Pros

  • Familiar query string syntax with wide parsing support.
  • Does not distinguish between advanced & frequently changed properties.

Cons

  • Requires custom ordered query string serialization code for both simple (size, quality) & more complex use cases.
    • Subtlety of ordering requirement (still works) means that users will often ignore it, causing client side cache fragmentation.
  • Need for general query string normalization in Varnish. Weak con, as this would be generally useful.

Options for content negotiation and -selection

We would like to use modern thumbnail formats where this has a benefit for users, but need to make sure that we don't break older clients with insufficient support in the process.

The two main approaches for this content negotiation process are:

a) Server-side HTTP content negotiation, using client supplied headers like accept, and
b) client-side JS explicitly requesting specific formats.

There are pros & cons to either method, and they aren't mutually exclusive. HTTP content negotiation can work without any client-side effort for bitmap formats (ex: Chrome advertises WebM support). Client side JS can add explicit parameters for more fine-grained control, but also has only limited information to base such decisions on.

Either way, the status quo and starting point is to serve widely supported formats (JPG and PNG) by default. We don't need to solve this question right away, and the proposed API is leaving all options for content negotiation open.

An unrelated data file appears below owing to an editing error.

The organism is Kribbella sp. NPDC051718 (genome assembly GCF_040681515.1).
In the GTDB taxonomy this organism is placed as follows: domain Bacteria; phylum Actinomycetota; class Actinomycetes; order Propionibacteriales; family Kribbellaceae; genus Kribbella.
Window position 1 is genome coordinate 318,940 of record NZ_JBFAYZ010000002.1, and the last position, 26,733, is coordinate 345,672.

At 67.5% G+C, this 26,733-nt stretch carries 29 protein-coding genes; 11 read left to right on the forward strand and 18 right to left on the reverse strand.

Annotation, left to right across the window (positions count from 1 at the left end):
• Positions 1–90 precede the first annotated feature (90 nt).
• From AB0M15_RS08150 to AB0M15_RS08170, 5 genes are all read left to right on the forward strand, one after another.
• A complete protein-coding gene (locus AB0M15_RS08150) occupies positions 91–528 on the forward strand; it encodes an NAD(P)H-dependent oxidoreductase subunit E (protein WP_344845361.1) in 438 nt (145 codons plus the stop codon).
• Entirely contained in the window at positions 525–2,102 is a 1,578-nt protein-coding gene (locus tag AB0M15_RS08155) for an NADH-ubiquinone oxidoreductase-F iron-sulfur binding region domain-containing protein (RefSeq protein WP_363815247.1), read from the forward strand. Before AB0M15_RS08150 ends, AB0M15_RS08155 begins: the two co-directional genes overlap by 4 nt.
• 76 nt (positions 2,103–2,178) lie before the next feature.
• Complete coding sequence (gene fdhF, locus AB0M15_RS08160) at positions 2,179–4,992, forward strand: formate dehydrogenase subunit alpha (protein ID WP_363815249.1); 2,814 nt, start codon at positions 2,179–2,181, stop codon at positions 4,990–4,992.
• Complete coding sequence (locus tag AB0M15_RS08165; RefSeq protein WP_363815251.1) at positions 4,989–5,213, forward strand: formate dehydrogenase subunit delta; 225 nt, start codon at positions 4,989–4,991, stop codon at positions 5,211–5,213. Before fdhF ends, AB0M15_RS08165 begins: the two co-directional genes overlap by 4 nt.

Deployment strategy

A change like this isn't complete without a strategy that allows us to roll out new-style thumbs gradually. To avoid performance impacts, all (simple) requests for a thumb of a given size should map to the same cache entries using either URL scheme. To this end, we can roll things out in a way that lets us *rewrite* one URL scheme to the other.

  • New to old style:
    • Simple thumbs (only width parameter specified):
      1. Prefix the image name with the width parameter value followed by 'px-'.
      2. Calculate the MD5 of the image name, and prefix first & first two chars of hex encoding to path (ex: /7/72/).
    • Complex thumbs: Let PHP code handle the request & cache the response separately.
  • Old to new style:
    • Simple thumbs (need to check if we can determine this with a regex):
      1. Extract & strip width parameter
      2. Send a request with a query string to backend